All Saints, Cockley Cley
A medieval round church tower in the heart of Breckland suddenly collapsed 30 years ago, writes ‘Lyn Stilgoe, in the December 2021 edition of The Round Tower.
On Thursday, August 29, 1991 the south side of the tower at All Saints, Cockley Cley, fell. Most of the belfry above the nave roof ridge also collapsed.
Among the fallen flints were some Victorian bricks, which indicated that internal repairs to the belfry had been carried out in 1866. In hindsight, could more could have been done to prevent this tower’s collapse. The ruined tower has been stabilised but the cost of rebuilding would too great for a small parish.
However, its remains are attractive and show the internal construction of a medieval round tower. It has two black knapped flint bands, each of about nine inches at 12ft and 24ft set into the lighter-coloured flint rubble.
While medieval churches have changed over the centuries, Cockley Cley has seen more than most! Churches started with smaller windows, which in time were replaced by bigger ones to let in more light. If there were rich patrons, even early round towers could be replaced with something more impressive.
There were two other medieval church buildings in this settlement though only this one remains intact as the parish church. Stephen Hart, who studied the tower ruins, concluded that there had been a Norman church on this site. Part of the nave’s west wall and part of the remaining tower walls are homogenous and must have been built at the same time.
The central nave, wider than at present, was originally built in the 12C, with a round tower. This tower fell and was rebuilt on its original base.At least one of the Norman windows was re-used, but this flint tower is clearly building work from the late 13C. The octagonal battlemented parapet was probably added in the 15C.
In the late 13th/early 14th centuries, additions included a new chancel, chancel arch, south arcade and aisle and rebuilt tower. The facing flints and the tower’s knapped flint bands are integrally bonded with the core of the walling; the mortar is of uniform colour throughout the full thickness of the wall. These things confirm a date of about 1300 for the date of this tower.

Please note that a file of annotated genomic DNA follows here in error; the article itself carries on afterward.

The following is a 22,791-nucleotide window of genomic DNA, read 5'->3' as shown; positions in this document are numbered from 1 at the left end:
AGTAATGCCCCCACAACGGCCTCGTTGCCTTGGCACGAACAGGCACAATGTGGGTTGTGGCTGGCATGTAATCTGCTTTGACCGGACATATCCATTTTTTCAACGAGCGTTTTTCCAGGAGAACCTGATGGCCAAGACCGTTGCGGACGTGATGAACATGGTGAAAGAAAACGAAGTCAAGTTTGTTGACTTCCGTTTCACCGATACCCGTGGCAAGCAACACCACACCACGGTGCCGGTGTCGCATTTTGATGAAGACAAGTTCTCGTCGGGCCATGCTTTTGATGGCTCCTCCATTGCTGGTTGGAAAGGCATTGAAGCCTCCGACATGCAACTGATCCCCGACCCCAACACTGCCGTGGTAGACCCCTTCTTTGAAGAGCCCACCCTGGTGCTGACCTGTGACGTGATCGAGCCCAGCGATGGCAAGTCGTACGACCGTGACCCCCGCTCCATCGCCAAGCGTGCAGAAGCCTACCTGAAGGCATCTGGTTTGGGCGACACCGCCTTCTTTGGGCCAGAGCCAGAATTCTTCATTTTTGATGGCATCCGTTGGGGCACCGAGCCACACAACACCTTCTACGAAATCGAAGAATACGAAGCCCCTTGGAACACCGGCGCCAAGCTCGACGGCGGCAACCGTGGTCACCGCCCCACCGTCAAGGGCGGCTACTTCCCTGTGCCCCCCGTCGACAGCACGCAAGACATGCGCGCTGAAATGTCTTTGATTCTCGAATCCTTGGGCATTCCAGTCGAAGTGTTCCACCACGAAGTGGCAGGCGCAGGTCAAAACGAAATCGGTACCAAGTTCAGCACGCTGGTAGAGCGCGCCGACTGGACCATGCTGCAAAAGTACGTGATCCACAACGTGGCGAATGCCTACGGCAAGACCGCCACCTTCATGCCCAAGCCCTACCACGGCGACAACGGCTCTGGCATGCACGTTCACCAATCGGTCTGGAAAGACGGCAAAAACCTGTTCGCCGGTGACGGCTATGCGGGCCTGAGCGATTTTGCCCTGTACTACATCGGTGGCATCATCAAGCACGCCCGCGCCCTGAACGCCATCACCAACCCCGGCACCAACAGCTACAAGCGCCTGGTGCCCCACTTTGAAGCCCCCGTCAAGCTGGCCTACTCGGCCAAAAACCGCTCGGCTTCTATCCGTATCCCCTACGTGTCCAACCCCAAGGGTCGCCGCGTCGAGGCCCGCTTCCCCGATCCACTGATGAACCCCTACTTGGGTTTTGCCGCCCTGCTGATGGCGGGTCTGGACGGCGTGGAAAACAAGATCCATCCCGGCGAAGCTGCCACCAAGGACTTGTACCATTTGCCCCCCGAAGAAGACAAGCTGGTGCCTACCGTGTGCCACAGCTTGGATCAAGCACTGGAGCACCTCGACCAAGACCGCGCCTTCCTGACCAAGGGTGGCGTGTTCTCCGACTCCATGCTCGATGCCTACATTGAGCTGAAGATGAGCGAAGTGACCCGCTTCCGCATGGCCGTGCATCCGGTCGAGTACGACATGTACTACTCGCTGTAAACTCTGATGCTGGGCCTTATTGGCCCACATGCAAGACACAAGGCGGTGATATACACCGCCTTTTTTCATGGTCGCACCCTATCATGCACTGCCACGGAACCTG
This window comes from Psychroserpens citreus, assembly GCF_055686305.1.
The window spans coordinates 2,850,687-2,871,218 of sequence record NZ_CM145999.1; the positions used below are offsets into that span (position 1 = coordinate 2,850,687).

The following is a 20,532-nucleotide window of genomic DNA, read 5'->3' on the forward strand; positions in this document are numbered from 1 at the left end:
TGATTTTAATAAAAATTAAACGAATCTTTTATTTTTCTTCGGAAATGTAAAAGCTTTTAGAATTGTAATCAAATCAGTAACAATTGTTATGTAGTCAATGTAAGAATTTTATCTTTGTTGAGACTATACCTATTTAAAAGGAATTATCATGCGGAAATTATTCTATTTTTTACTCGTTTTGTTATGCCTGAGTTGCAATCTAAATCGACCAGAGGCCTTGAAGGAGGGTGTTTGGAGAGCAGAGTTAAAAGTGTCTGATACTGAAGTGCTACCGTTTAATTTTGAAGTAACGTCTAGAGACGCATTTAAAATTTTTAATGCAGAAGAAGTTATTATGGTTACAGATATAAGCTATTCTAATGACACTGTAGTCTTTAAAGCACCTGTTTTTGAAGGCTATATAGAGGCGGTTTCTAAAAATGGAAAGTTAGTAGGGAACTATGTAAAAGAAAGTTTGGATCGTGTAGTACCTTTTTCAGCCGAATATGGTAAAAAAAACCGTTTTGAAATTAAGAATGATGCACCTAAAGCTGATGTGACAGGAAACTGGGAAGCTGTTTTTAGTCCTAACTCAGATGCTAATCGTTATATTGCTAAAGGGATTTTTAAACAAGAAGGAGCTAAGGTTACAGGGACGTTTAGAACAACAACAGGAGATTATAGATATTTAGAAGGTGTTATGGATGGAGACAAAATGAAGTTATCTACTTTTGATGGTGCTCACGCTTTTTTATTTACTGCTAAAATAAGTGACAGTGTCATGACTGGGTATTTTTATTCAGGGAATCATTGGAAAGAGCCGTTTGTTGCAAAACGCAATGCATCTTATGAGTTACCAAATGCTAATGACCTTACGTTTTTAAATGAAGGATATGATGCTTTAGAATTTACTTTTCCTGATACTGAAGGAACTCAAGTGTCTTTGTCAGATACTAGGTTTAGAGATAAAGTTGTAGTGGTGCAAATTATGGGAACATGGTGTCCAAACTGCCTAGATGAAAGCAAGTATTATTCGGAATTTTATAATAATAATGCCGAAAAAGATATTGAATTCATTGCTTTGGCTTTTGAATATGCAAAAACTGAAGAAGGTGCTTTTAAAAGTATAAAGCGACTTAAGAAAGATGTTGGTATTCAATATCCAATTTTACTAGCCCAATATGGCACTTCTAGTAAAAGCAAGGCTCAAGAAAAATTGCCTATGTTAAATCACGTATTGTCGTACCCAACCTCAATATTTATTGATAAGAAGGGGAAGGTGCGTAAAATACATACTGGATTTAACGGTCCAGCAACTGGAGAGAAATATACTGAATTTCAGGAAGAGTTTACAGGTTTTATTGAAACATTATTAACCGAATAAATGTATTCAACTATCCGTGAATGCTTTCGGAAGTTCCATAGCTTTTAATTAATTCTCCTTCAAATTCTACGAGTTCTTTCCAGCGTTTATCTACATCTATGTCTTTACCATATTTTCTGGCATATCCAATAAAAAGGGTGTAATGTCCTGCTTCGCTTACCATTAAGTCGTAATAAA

The original tower arch was lost in the reconstruction and replaced by the pointed-arched doorway now seen. It is off-centre to the tower, possibly to compensate for then nave being off-centre to the new chancel, which had had its south wall moved further south, to align with the new arcade.
The 1820s Robert Ladbrooke lithograph shows a chancel with three stepped lancets in its east wall, a south chancel with 13C lancet windows and later 15C ones, but importantly, a string course all round the chancel below the windows. Such a string course was in fashion around 1300!
The nave has a flat-roofed south aisle with intersecting-Y traceried windows and a 15C clerestory above, with the nave apparently roofless, but probably covered with lead, retaining the earlier, higher west end gable wall against the tower. There is also a simple south porch.
The 1866 major restoration was prompted by the roof collapsing. The chancel was rebuilt in the Early English style. It has five matching lancet windows on each side, to north and south. The nave upper walls had been pushed outwards by the old roof, and the clerestory was not replaced. A new pitched roof was put on the nave.